-->Our scientists may not however endorse this view. Nevertheless, pride and overconfidence should not be allowed to come in the way of working for safety that, too, while handling plutonium-based reactors.37  It is in this context that the Act becomes more relevant. It enables Indian scientists to openly interact with nuclear scientists from France, Russia and Japan, who are more experienced in managing FBRs and thereby strengthen our design and maintenance competencies. Our scientists may not however endorse this view. Nevertheless, pride and overconfidence should not be allowed to come in the way of working for safety that, too, while handling plutonium-based reactors.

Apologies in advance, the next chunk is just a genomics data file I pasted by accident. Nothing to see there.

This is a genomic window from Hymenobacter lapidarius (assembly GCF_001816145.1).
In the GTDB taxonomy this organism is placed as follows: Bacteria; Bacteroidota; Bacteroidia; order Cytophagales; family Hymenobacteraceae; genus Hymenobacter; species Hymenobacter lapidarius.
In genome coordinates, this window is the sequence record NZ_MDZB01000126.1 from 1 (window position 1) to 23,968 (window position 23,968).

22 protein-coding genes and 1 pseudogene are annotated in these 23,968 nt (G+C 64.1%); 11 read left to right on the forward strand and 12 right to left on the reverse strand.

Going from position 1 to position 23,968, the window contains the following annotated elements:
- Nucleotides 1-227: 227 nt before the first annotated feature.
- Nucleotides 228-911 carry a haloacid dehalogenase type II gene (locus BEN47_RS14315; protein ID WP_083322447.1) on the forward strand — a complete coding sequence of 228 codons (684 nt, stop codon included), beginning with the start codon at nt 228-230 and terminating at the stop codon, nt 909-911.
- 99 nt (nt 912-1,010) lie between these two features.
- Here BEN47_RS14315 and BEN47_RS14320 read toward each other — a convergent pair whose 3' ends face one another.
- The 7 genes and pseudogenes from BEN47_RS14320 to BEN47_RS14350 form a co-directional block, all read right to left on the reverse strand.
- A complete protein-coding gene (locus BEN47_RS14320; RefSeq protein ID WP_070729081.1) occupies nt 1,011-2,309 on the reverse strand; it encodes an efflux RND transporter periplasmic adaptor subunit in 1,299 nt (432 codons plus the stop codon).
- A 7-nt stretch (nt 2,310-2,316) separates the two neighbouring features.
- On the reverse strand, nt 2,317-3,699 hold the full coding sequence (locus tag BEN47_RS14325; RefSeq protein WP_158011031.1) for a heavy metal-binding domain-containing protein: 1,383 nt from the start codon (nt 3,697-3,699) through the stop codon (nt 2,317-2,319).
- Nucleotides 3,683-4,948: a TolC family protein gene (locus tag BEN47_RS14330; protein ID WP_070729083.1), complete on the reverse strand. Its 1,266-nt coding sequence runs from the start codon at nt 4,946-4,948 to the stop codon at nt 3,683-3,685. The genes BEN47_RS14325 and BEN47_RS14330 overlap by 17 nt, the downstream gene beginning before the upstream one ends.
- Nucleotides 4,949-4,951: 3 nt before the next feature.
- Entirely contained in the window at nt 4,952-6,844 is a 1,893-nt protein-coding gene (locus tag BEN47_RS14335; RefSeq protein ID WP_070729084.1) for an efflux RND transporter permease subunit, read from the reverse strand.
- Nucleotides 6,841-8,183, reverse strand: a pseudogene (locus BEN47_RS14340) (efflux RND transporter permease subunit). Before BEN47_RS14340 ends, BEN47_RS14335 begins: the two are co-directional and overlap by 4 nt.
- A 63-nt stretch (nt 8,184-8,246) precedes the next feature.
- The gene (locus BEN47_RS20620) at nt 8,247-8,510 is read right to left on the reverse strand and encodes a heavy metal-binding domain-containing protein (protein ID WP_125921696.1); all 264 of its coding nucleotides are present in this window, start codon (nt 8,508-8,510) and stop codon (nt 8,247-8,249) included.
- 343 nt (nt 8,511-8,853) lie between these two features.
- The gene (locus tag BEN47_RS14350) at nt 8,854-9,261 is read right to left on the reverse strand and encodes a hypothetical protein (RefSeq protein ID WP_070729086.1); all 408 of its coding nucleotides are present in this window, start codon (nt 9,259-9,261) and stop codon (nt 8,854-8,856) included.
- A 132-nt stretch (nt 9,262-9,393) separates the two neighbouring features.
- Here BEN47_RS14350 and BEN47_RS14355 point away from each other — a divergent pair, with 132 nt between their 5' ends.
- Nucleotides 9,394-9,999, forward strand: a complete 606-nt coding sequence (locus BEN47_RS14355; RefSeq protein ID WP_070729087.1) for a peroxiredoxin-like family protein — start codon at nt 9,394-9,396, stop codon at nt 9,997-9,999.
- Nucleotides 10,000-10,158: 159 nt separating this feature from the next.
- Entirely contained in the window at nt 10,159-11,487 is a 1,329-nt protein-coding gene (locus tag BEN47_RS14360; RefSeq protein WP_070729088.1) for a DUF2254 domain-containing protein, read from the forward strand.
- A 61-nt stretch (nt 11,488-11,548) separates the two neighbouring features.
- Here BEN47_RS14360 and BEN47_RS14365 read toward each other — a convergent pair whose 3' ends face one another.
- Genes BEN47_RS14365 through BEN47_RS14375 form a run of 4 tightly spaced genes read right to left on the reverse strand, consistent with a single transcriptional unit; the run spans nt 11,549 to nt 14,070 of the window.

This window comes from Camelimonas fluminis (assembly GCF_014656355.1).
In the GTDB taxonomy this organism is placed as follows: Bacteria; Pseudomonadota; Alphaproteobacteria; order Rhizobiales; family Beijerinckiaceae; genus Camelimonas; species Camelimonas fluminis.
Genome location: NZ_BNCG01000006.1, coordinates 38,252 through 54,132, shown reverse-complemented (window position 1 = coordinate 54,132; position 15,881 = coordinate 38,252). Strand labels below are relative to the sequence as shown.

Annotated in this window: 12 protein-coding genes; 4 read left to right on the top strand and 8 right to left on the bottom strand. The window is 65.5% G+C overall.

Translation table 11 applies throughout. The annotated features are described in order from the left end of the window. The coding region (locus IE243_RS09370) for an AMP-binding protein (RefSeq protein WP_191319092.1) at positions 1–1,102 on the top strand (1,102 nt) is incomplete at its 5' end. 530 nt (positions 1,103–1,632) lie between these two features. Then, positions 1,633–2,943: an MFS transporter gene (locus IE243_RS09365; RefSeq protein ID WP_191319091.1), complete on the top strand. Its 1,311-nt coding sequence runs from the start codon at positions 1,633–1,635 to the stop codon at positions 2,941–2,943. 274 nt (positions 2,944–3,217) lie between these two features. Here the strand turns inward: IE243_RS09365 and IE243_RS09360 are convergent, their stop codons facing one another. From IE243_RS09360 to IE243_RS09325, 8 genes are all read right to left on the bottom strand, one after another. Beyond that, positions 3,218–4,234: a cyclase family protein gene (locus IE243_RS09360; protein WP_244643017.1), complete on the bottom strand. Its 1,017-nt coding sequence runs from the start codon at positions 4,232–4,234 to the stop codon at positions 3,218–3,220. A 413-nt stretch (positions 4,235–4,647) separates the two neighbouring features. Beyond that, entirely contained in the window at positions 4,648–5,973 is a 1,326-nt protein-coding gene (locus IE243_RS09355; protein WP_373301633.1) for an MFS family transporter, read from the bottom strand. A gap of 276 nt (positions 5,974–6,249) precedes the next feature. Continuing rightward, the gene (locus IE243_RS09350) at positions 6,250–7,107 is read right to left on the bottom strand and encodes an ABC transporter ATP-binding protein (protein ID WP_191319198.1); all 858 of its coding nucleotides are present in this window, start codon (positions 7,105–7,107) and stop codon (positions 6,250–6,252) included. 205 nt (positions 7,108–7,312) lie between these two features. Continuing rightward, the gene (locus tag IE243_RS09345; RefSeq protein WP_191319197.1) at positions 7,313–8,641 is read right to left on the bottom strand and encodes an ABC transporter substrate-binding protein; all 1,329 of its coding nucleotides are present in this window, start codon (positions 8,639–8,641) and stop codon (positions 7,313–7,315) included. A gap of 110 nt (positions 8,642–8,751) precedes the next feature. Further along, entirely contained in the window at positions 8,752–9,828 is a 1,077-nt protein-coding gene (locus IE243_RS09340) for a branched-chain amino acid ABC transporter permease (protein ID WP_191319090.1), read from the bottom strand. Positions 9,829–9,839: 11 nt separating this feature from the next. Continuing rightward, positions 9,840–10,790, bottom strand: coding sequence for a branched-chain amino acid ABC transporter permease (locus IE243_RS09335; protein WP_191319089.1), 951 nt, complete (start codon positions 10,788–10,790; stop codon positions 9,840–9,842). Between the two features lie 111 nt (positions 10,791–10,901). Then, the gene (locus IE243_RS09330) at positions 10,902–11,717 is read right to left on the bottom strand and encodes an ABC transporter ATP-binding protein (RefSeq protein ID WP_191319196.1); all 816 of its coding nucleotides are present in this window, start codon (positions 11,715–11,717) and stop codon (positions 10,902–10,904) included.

Having analysed the progress of nuclear sciences in India since Independence —our successes and failures in implementing our three-stage nuclear power programme, the role of external assistance in whatever success we have achieved, the adverse impact of “technology control regimes” on our nuclear programmes in particular and economic progress in general—let us proceed to examine the “irritants” under the Hyde Act as aired by our elite. M. R. Srinivasan argued that “reprocessing will be an important activity of its (India’s) nuclear energy programme” and hence “denial of access to certain equipment or materials required by India even when these activities are under IAEA safeguards, would be most unreasonable.”38per se. Even that should not be a real problem, for he also points out that there are “some exceptions on enrichment and reprocessing technologies are permitted in the Hyde Act.”39 It is in order to recall here that there are eight PHWRs and one FBR that are outside the purview of safeguards, which means, we will have enough reserves of reactor-grade plutonium for feeding our FBRs. The same could also be used for tritium production with the technology we have already mastered and thereby if situation warrants—weapons production becomes important than the energy security—we can still exercise our sovereign rights to protect our autonomy of action. Intriguingly, in the same vein he also averred: “(re) process designs will no doubt be an Indian activity.” If this is read along with the facts we have examined in the preceding sections, one is compelled to conclude that he is only referring to the “spent fuel” and its availability or non-availability, but not the “reprocessing technology”  That aside, there is another inherent advantage in the Hyde Act that we can capitalise on. With the new knowledge acquired from using the reactors of global standard and size, that we could import once the Act becomes operable, we can diligently plan for designing, erecting and maintaining our own power plants using internal supplies of uranium. And according to Ashley J. Tellis, India has no problem of natural uranium supply from within the country, and can therefore produce sufficient plutonium so as to switch over to our prophesied thorium model. To put it in other words, consequent to our free access to international technology, we can improve our understanding of the technology associated with various stages of fuel cycle, which shall in turn better our management of these processes. We are thus not losing anything by the current Deal, while we have all the scope to improve our competency by skilfully working towards upgradation of our technological capabilities by being in the nuclear club—the outcome of which, of course squarely rests on our “statecraft”.